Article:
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Hi Everyone. I am interested in your opinion on towing a 22' boat with a 2011 RRSS. We live in Colorado and will be taking our new boat (a Chaparral 224 Sunesta) to our place in the mountains (Shadow Mountain Lake / Grand Lake). The issue I am concerned about is the wear on the transmission (and brakes), as going over Berthoud pass not only contains many hairpin turns but also has a rise in elevation from 5280 ft to 11,300 ft and then back down to 8500 ft. Both the boat and RR dealership have said no worries (with obvious motivations) but a couple of friends of mine have said I would be crazy, unless I intend to sell the RR while still under warranty (my previous RRSS was a 2006 that we kept out of warranty <and was a mistake $$$>). Also curious as to how the RRSS tows as this will be the first time I will have towed with one. Thanks for your thoughts.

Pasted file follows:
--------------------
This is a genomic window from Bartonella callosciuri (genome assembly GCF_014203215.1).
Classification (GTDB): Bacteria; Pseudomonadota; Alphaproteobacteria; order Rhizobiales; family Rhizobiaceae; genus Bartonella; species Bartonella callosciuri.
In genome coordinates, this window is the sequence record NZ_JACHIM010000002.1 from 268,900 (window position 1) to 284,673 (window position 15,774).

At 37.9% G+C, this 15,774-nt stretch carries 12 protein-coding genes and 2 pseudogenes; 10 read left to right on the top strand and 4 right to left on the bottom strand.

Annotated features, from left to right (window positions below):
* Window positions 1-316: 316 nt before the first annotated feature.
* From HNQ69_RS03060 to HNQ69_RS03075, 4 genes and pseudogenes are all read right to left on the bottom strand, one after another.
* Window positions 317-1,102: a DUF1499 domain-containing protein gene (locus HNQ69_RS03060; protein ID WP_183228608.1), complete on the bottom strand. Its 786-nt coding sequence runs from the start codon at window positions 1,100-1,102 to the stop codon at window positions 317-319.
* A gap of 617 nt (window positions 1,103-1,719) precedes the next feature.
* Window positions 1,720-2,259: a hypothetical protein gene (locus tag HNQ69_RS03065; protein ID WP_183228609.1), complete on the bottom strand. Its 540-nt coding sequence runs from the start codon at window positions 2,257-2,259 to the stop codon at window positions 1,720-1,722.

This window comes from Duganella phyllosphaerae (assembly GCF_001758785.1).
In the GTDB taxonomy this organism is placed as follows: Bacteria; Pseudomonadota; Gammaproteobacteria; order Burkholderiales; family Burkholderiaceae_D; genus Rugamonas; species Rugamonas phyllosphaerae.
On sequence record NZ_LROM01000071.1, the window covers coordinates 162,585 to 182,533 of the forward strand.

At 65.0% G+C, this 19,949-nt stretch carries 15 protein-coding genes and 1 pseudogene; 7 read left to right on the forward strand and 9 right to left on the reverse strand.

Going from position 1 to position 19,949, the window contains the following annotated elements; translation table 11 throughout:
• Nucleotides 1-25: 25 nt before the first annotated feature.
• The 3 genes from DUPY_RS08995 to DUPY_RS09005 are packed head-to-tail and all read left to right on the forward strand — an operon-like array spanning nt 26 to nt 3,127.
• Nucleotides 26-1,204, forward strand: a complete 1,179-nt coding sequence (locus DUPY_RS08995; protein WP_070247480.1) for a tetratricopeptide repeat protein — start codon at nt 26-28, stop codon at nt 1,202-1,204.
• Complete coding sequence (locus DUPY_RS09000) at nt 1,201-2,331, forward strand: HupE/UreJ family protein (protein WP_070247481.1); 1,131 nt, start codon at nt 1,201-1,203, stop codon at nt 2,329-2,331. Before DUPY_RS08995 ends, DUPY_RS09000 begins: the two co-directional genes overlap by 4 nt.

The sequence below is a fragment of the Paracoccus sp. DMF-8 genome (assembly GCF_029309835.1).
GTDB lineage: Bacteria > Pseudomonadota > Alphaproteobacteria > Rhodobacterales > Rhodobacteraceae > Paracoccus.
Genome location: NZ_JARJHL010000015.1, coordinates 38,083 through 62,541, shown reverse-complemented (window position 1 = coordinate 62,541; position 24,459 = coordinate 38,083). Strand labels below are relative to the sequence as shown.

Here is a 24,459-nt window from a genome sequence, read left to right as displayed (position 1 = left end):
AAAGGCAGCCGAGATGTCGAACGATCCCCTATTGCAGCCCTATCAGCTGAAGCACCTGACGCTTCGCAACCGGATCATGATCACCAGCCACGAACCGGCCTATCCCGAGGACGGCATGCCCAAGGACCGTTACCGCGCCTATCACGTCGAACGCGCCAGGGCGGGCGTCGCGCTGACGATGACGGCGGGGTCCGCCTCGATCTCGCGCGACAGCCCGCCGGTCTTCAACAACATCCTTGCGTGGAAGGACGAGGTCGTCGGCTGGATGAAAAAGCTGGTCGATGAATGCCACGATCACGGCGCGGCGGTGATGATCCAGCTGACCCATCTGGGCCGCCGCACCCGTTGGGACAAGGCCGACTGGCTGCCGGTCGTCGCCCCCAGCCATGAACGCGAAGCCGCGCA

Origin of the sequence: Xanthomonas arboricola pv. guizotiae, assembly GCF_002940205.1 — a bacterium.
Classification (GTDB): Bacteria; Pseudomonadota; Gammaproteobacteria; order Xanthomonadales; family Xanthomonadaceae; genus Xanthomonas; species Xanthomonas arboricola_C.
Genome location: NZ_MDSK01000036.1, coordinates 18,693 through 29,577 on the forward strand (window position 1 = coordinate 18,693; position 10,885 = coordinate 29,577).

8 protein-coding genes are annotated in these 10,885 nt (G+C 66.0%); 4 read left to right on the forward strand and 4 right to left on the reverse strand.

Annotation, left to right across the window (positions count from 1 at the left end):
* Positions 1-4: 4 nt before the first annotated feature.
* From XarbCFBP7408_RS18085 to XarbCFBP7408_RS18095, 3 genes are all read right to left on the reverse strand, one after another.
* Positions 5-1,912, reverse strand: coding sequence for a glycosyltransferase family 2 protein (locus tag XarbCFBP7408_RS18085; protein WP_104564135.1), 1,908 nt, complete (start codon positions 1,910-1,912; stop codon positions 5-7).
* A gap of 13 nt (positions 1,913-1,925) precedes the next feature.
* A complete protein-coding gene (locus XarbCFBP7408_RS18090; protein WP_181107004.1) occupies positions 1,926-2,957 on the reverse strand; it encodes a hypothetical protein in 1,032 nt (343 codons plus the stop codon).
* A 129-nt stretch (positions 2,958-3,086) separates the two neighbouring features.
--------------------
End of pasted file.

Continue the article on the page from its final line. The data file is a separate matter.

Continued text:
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2006-2009 Range Rover Sport
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211 Posts
Nice boat! You've got absolutely NOTHING to worry about with your RRS. I towed my 20' Yamaha bowrider (twin 135) over 1000 miles this summer in my 12 year old Discovery II (uhm... 180 hp...) and that thing was a BEAST. It's also got a 4 speed which is possibly worse than the lack of power haha.

In any event, I've been looking at getting a 23'-26' Checkmate, Caravelle, Nordic, or similar pretty soon (sold the Yamaha last week) and that's one of the reasons I sold my mustang to get the RRS.

Your only issue would be the altitude (must be nice up there though, do you have any pictures??) But I mean you've got some serious power in that thing, so you don't even have to contemplate it. Just hitch her up and go.

That setup probably weighs 3500lbs.. maybe 4300-4800lbs with a trailer / fully fueled etc- which is still significantly lower than the tow ratings. Turns won't be the problem, and neither will the climb (alas 6 speeds are wonderful) however coming down the pass might heat up your brakes a bit since surge brakes on boat trailers suck and you can't pump up the gain on them like a horse trailer or something. Your RRS will automatically downshift to transfer some load off the brakes and through the driveline (which is easily up to the task) - so you've got nothing to worry about.